Romona Bennett: Kabakaburi's daughter Arts
Ruel Johnson
Guyana Chronicle
December 7, 2003

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IF YOU'RE reading this article, there is a likelihood that you would find it a challenge to locate the village of Kabakaburi on a map of Guyana. Most people might even place it some place northwest of Timbuktu. Romona Bennett, Best Graduating Student for 2003 in UG's Faculty of Arts and second Best Graduating Student overall, can probably find her way to Kabakaburi with her eyes closed.

Bennett was born in the Amerindian village 29 years ago and though her educational career has quite literally taken her places, she still possesses a deep affinity for the place she grew up in.

Romona remembers her early life in the village clearly. Life, she recalls was lived mostly on the river. Everything had to be done by boat. She grew up on the Kabakaburi Mission, her parents - Jennifer and Nicholas Baharally - both, at the time, teachers at the village primary school.

After writing her Common Entrance examinations, Romona secured a place at the Anna Regina Multilateral School.

"One of the hardest things I've ever done," recalls Romona, "I had to leave home and live in a dorm for five years." Not to say that the school was all bad. Romona says that, despite her perpetual homesickness, "good things" came out of her time at the Anna Regina Multilateral School.

One of those good things she remembers was the dancing. "We had a 'dorm tutor' who used to play oldies. We used to dance every Friday and Saturday night." From 1984 to 1989, Romona danced her way through forms one to five of that high school. After CXC, she wanted to attend a city school to continue her studies in English but was convinced by a former teacher to do her 'A' Levels in Accounting and Economics instead. These she did at St. Rose's High School in Georgetown.

After 'A' Levels, the petite and youthful looking Romona returned home to work as a Secretary at Barakat Sawmilling Company, at Jacklow on the Pomeroon, living while she was there with her maternal grandmother. In 1992, she went to teach at Kabakaburi Primary School, a job which - she says - afforded her the opportunity to catch up on the lost years away from home.

It was during this time that she grew to love teaching, she related to Sunday Chronicle. She spent four years teaching at the school during which time she was picked to participate in a teacher exchange programme being sponsored by Canadian Crossroads International, a Canada-based NGO focused on building partnerships between Canada and what it calls "countries in the South". She spent three months at the South River Public School in Ontario, where she worked mostly on a reading programme for children with reading disabilities, which paired both parents and teachers in conducting remedial reading lessons.

If her teaching experience at Kabakaburi made her fall in love with teaching, her short stint (September to December, 1995) in Canada confirmed that this was the path she wanted to follow in life.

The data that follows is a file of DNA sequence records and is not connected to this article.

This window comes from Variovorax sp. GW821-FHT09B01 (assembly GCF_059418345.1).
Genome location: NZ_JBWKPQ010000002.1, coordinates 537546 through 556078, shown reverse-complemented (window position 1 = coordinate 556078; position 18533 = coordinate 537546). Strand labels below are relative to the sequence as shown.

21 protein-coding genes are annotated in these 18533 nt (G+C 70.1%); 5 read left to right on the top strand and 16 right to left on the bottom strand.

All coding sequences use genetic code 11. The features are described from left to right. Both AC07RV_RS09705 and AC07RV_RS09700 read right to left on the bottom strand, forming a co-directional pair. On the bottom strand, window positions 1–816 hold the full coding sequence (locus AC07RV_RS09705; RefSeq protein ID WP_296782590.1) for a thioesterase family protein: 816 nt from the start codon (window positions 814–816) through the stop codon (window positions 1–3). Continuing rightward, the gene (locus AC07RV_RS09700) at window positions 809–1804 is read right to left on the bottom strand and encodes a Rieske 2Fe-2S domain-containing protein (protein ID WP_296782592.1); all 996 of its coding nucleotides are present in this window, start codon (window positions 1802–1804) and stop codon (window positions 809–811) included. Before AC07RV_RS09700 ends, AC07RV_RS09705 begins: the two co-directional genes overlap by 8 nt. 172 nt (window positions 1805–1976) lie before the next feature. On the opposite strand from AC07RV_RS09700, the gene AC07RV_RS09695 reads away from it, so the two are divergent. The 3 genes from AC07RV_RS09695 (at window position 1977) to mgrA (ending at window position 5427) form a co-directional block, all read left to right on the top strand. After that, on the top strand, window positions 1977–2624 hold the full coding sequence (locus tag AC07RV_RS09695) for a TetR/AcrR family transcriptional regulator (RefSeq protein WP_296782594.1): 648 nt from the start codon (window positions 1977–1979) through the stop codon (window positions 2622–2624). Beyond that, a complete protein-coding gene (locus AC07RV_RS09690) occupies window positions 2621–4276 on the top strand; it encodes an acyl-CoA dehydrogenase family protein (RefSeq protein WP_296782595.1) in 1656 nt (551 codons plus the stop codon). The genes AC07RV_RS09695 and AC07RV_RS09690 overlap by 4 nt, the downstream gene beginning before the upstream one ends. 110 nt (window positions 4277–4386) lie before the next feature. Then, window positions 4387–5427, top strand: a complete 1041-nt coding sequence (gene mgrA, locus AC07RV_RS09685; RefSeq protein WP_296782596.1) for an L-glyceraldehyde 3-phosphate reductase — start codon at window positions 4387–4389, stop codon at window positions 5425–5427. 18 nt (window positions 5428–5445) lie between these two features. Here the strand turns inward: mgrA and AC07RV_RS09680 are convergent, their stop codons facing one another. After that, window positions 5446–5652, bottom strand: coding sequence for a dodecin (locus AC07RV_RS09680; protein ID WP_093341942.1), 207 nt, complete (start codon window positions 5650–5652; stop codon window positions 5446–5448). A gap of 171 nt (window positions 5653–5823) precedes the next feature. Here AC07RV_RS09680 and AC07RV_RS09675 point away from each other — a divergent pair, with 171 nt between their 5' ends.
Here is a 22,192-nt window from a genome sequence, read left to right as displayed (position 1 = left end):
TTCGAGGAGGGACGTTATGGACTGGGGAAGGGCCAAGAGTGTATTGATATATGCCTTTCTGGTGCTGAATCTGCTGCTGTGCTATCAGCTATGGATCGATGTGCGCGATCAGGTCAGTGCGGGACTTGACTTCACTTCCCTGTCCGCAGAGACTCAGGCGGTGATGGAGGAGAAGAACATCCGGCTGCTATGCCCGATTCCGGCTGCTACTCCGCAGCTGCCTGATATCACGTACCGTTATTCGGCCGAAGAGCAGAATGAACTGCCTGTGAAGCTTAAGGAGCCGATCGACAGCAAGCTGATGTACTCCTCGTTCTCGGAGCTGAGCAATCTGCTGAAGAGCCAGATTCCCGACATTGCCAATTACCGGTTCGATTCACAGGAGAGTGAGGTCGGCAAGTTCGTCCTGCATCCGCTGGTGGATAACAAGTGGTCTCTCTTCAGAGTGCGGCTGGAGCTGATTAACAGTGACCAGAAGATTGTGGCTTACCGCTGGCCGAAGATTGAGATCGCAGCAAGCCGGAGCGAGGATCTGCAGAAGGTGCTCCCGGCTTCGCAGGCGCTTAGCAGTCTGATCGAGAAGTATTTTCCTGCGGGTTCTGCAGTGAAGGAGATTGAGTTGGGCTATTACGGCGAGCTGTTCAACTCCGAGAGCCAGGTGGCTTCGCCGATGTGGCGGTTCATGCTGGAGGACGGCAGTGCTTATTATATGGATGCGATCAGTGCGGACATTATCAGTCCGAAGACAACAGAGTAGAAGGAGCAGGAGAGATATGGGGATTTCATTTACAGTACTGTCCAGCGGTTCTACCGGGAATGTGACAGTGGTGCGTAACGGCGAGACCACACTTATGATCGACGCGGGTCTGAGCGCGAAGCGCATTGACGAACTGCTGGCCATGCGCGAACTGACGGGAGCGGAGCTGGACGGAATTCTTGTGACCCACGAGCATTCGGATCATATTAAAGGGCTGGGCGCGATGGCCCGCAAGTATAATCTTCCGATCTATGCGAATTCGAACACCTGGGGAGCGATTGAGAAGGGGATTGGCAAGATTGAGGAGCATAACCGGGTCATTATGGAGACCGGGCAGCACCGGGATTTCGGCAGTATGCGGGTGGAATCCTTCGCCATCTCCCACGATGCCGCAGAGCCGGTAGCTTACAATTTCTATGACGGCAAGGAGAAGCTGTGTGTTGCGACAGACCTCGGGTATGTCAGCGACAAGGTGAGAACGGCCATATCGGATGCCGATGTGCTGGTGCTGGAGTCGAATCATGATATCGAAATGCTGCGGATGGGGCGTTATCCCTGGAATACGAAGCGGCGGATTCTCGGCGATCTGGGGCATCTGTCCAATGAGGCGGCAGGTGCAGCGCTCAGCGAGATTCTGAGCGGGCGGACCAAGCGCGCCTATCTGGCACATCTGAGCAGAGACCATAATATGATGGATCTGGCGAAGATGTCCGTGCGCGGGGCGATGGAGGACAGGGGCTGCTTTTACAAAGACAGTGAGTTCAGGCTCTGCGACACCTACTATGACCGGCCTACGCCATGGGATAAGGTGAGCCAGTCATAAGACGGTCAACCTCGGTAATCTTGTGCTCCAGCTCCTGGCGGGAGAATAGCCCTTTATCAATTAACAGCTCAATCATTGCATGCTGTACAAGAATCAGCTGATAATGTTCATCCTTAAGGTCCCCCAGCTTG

She started out at the Cyril Potter College of Education (CPCE) in 1996 where she majored in English. In June of 1999, she graduated with a distinction, one of only four students to achieve the honour that year. In September of 1999, Romona Bennett - the usually mandatory two years of teaching being waived for her - enrolled in the University of Guyana's Degree in English programme. On the advice of the then head of CPCE, she also managed to secure a teaching position at the College as well; and she was identified to take part in the Hinterland Teacher Training Programme, or HTTP Initiative.

During her third year at the University of Guyana, Romona applied for a place on yet another exchange programme, this time with York University, Canada. She was successful and ended up spending her final year at York. Of course, homesickness struck again.

York University, she says, is by any measure an enormous one. It caters to more than 40 000 students, from Canada and other countries. It lacked the camaraderie that typified life on campus at UG. Whereas at UG, you could lime on the catwalk or under the benab in small intimate groups of friends, York was as cold and impersonal as a big city.

"There was this coldness [there] that I didn't find welcoming," she says.

While there, she says that she also got to appreciate the quality of the curriculum at UG, but at the same time her experience at York was invaluable since she had to do courses that she said weren't available here.

Romona returned to Guyana in June of this year to resume her duties at CPCE and, later, to collect the Vice-Chancellor's Medal for Best Graduating Student in the Faculty of Arts, 2003.

And what lies in her future? She is currently applying to UWI and some Canadian Universities to begin her Masters Degree in English in 2004. After that, she says, smiling, she'll most likely get married and settle down "somewhere in the Hinterland region."

"Because," says Romona, alluding to her Arawak heritage, "it's in my blood."